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EUROPEAN
3RD ISSUE • JUNE 2000
The World Health Organisation
WHAT’S NEW IN EUROPE ?
Europe Partnership Project
to reduce Tobacco Dependence (PPTD)
he WHO Partnership Project to reduce experience of the project to date and identification of ducts and treatment products that best serve public tobacco dependence was launched early in major needs, a number of new deliverables are health. The conferences will be followed with the pre- T 1999. The Project is operational in four planned for implementation during the year 2000, paration and publication of WHO/EU/expert endorsed
target countries, with the objective of reducing grouped under the existing five activity headings. best practice recommendations and guidelines for the tobacco related death and disease among tobacco regulation and treatment products that promote dependent smokers. The Project has implemented a Activities
public health. Advocacy and regular reporting at the number of significant deliverables during its first year target country level on implementation should follow of operation and it has laid the groundwork for secure the publications of the recommendations. The activity It is proposed to continue with five main activity areas, expansion and development during the year 2000 and will provide technical support that can feed into the building into these activities new initiatives and deli- preparation for the treatment protocol for the Framework Convention on Tobacco Control. It is Four target countries were chosen for the first year of planned to undertake a search of the tobacco indus- Activity 1 - Tracking adult’s smoking status and
implementation of the project, France, Germany, try documents released through litigation and prepare their intention to change
Poland and the United Kingdom. Considerable tech- a report on the tobacco industry’s views on treatment The aim of this activity is to develop a gold standard nical and political successes have been achieved in for survey content and methodology, tracking adult’s these countries. It is planned that the project will be • Expected deliverables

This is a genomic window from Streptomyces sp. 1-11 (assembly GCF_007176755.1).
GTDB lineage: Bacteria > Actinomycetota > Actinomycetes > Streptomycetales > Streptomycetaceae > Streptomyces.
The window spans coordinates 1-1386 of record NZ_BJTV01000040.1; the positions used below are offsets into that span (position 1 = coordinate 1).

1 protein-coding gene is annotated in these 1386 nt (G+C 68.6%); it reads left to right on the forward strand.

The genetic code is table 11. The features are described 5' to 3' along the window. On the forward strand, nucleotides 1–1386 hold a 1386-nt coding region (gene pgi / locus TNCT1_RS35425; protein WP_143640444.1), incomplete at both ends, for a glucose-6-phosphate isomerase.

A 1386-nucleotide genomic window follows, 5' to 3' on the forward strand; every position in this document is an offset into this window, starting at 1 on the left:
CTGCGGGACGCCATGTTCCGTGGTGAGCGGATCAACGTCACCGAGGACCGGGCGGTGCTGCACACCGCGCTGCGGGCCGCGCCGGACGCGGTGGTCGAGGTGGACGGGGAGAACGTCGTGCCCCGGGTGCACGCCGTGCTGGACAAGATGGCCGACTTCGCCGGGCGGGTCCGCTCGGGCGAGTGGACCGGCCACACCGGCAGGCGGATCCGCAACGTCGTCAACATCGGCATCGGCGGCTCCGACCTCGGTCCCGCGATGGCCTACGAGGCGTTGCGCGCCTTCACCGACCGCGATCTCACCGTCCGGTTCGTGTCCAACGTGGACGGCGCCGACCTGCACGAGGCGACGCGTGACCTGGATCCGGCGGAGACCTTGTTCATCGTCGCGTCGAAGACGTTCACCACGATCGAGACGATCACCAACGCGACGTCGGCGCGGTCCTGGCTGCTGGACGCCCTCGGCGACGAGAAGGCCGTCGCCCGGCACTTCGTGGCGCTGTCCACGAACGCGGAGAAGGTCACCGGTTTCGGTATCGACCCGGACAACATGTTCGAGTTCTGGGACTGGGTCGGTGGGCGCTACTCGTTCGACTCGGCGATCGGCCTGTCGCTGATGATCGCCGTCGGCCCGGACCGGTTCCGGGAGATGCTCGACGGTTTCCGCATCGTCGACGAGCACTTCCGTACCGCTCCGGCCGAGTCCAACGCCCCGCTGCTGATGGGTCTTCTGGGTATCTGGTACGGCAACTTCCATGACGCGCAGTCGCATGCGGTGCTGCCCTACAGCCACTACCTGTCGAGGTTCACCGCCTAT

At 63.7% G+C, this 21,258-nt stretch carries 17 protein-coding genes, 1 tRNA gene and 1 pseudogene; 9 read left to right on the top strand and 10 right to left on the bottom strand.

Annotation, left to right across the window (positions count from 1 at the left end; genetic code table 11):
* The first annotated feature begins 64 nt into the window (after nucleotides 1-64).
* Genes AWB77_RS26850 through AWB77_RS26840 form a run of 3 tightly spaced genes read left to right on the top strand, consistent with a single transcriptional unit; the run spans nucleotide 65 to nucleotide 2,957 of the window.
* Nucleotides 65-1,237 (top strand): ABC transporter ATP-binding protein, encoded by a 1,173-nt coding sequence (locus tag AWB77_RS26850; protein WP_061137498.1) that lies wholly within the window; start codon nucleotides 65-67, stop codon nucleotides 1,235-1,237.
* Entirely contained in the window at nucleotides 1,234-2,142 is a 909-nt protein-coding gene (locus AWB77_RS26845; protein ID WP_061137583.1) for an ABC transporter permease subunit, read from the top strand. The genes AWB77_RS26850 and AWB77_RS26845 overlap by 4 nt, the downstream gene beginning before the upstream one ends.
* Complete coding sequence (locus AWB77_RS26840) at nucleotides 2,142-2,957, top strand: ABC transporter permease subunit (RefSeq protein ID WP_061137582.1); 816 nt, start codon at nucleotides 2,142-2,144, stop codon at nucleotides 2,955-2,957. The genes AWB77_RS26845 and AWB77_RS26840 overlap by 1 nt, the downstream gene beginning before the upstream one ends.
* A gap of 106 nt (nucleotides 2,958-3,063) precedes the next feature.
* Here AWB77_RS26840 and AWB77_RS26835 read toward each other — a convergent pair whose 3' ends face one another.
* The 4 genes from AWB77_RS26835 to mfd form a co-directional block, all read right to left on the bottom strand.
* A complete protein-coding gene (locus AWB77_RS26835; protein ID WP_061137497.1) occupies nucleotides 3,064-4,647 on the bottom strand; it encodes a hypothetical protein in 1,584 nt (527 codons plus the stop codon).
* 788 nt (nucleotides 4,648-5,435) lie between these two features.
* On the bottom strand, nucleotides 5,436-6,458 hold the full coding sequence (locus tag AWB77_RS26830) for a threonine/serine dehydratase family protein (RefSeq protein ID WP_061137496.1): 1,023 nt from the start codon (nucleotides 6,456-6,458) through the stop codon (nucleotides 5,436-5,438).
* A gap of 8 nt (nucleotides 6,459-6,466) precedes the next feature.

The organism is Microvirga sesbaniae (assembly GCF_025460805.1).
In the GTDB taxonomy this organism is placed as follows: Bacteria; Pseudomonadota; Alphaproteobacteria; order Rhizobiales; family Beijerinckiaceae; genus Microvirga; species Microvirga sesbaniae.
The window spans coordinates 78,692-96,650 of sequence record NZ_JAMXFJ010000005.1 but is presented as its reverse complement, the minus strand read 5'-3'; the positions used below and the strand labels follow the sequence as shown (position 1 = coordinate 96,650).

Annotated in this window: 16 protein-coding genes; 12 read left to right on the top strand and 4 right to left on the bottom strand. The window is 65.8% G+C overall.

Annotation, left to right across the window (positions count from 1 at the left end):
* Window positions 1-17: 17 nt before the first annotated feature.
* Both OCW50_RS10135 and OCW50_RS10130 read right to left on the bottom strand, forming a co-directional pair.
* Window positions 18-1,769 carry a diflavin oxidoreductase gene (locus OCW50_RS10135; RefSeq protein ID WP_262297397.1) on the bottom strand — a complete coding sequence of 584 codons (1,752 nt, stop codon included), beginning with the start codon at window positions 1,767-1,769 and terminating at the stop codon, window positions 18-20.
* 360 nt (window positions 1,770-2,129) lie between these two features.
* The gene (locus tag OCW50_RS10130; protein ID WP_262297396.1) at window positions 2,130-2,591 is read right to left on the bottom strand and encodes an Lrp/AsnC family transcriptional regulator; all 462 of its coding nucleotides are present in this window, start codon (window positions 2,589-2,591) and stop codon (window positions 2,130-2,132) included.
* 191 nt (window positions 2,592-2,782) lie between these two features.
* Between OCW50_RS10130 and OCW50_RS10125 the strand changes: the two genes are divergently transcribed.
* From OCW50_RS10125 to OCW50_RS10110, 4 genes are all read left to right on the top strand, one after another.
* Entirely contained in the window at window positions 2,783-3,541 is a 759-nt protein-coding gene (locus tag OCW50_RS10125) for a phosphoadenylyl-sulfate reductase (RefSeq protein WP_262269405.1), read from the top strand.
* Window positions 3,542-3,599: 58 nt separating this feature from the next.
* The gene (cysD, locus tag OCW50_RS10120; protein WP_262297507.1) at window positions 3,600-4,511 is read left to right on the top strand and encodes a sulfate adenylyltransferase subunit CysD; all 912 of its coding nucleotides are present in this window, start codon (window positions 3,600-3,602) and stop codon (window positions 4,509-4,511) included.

smoking status and their intention to quit. The goal is expanted to other countries in the European region in 1. WHO/EC/expert – endorsed ‘best practice’ recom- to ensure that the gold standard survey content and mendations and guidelines for regulations of treat- methodology is incorporated into ongoing and ment products that promote public health planned country based and European surveys that During the first year of the Project’s operation, the 2. National report on each target country on progress include questions about tobacco use and intentions political environment has changed, partly as a result in adopting best practice recommendations of the project. The changed environment has increa- 3. Widespread dissemination of findings and advoca- • This will entail the following:
sed the importance of the Project and created a 1. Gold standard for survey methodology and survey number of new strategic openings for the Project. 4. Review and report of tobacco industry documents content for use in target countries, and at European • Fast tracking implementation of the Framework 2. Dissemination of gold standard throughout scienti- Convention on Tobacco Control, the world’s first Activity 3 - Expanding smoke free places
Creating business forum for health
3. Advocacy for data collection in four target countries • European responsibility, through the WHO A publication is being prepared to describe the Committee for a Tobacco Free Europe, to prepare a legal basis for smoke free workplaces in the four 4. Periodic reviews of published and unpublished protocol on treatment of tobacco dependence for the target countries. Conference are being organized in the UK and Berlin to build European consensus on 5. Use of results to advance policy • Formal acceptance by Poland to host the 2001 policies to promote smoke free work environments. 6. Report to 2001 ministerial conference ministerial conference on tobacco, an important A new activity will be the development and launch milestone in the process of adoption of the of ‘Business Forum for Health’ and preparation of Activity 2 - Regulating tobacco products and
20 examples of good practice and case study. Until • The convening of a NGO/technical conference, tobacco dependence treatment products.